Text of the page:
Tag Archives: food

In America, This is Nothing to Worry About.

2 Jun

By Lanny Morgnanesi

The produce store was between a customer rush and a delivery.

It was highly unusual, but the shelves were mostly bare. I walked in disappointed. Then, a slightly eerie feeling descended and there was a momentary panic on my part; a millisecond of fear; an adrenalin rush that ended before it was even noticed.

Quickly sober again, a cranial recess asked: Suppose something happened and the supply lines to food were cut. What would you do? Where would you go?

Then the delivery truck arrived.

Americans are used to seeing food on store shelves. We have a remarkable way of bringing things to market in steady, dependable, bountiful streams; on highways, by rail, air, sea and through pipelines. It just gets there; always; no matter where.

Not so in many countries.

Ipod components aside, are we immune from supply disruption or shortages? Will we always be? A few eccentrics don’t think so and stockpile. Good Mormons do, following biblical warnings about famine. I know I always feel better when the bottled water guy delivers an extra jug by accident.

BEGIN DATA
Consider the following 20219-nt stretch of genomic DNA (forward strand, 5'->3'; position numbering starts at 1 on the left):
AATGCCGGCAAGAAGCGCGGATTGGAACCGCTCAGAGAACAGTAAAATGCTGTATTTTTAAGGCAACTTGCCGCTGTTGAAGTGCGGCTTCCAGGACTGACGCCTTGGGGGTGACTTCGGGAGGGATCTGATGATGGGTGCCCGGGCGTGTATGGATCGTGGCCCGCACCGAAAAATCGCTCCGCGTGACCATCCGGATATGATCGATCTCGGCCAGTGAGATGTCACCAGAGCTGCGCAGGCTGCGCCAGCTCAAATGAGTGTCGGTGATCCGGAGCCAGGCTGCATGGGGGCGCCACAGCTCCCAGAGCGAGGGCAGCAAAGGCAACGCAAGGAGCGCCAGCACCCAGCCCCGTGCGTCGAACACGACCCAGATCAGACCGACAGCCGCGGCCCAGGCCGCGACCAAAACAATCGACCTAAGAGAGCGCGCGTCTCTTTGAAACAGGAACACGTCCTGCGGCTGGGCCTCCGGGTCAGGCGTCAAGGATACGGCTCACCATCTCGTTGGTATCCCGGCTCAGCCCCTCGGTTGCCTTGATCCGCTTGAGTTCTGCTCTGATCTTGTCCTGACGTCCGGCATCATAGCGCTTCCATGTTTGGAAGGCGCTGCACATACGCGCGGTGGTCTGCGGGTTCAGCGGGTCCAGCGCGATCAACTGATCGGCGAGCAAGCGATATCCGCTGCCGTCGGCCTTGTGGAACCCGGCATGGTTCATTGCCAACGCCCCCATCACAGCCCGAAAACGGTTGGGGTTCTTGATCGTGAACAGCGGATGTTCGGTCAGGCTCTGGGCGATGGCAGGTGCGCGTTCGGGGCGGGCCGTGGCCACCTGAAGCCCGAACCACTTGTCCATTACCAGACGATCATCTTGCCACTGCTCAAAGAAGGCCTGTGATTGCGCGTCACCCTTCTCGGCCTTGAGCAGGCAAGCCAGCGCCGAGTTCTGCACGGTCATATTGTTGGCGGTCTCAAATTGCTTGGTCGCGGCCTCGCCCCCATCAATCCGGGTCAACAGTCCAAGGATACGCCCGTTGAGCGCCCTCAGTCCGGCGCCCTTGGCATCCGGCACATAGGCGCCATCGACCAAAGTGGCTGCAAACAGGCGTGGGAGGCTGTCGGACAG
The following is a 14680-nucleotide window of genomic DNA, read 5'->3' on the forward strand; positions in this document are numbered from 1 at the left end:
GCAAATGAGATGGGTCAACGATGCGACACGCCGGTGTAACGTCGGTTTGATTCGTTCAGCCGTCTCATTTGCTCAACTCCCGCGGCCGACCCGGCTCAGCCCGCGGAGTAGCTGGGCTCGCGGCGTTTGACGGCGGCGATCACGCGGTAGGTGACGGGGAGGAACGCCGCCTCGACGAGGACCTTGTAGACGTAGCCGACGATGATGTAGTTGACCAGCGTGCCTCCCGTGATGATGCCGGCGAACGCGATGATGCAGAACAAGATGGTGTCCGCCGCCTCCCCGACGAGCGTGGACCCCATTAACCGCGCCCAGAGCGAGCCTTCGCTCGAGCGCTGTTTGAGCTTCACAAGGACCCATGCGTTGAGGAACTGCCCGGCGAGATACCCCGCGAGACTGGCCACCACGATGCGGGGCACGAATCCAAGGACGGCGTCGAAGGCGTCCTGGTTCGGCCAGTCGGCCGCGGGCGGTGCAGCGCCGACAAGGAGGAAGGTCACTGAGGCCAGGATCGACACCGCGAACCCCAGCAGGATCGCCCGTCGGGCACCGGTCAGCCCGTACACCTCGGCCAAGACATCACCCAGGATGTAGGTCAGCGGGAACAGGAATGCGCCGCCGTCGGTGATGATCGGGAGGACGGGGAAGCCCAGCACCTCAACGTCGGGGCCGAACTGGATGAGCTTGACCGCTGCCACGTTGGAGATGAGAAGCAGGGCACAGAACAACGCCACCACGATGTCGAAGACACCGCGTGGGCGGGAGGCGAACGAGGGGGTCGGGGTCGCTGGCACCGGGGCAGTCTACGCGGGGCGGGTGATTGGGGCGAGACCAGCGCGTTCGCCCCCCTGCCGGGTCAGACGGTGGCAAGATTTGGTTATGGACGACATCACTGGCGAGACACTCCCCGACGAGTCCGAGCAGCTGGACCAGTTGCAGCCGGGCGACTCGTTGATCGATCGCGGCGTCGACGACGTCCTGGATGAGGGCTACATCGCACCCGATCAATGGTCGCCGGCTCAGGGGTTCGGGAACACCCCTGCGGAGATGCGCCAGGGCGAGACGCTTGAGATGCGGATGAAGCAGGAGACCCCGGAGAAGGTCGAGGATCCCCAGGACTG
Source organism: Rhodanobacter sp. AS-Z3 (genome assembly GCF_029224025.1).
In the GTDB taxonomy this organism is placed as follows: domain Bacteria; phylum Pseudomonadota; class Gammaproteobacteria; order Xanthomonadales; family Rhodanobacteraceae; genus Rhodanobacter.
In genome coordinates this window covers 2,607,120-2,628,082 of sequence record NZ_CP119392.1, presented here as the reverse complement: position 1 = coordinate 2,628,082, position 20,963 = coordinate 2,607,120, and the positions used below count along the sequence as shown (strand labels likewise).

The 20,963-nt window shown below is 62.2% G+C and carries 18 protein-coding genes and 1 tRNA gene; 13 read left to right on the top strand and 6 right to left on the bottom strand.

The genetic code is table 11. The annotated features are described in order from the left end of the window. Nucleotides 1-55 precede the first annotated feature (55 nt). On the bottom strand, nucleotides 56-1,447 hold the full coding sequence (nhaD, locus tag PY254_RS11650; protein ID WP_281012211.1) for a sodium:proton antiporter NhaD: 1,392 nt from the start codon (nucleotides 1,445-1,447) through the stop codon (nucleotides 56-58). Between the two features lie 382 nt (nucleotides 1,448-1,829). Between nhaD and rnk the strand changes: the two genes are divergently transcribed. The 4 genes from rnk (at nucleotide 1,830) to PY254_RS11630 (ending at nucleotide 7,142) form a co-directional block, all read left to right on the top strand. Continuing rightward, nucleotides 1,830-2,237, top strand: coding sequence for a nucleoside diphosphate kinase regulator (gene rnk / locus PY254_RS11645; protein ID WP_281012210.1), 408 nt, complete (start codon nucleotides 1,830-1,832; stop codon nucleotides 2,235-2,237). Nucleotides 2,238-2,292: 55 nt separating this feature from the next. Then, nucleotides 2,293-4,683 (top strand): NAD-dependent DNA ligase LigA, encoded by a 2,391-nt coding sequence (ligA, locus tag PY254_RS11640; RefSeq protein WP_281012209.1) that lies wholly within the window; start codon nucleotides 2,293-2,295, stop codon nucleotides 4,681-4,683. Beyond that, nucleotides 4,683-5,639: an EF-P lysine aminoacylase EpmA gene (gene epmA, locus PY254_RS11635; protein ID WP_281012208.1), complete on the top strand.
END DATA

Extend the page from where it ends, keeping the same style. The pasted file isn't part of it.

Overall, however, I have great faith in supply chains because of the profit motive that drives them. Profit is like an all-powerful, invisible force that pushes things along and knocks down barriers with ease. It’s something we should appreciate but don’t. It’s something we should be conscious of but aren’t. It’s the fish’s water we don’t see or feel.

I’ve been in places where food supplies ebb and flow; been in spots where one has to adjust with less. In a jungle stopover in Asia, guests were expected to take care of morning hygiene with only a large pitcher of water and a basin. I did fine.

So I try to see the benefits we have in the states and enjoy them for the delight they bring.

During the Cold War, someone suggested we could defeat Communism simply by dropping thousands of Sears catalogs over Moscow. At home we all loved Sears catalogs but considered it a right rather than a privilege to freely purchase all those things, unlike the Russians back then who were lucky to get a cheap pair of ugly shoes that were either two sizes too big or too small.

I guess that playful panic in the produce store was just my way of remembering how good a fresh salad really is. I’m not sure who deserves credit for that salad, but it must be a cast of thousands. Prosperity, civilization and stocked shelves, after all, are joint efforts, with everyone playing a part. Therefore, everyone should reap the reward.

When we forget that, then we truly will have a problem.

Sicily – Where A Single Onion was Lunch

26 May

Towns like these were left nearly empty by starving peasants who left for America.

By Lanny Morgnanesi

I’ve been paging through a 1992 book by Jerre Mongione and Ben Morreale called, “La Storia: Five Centuries of the Italian American Experience.” In it, I learned something about blacks in the American South – mainly that Sicilians in Southern Italy may have had it worse.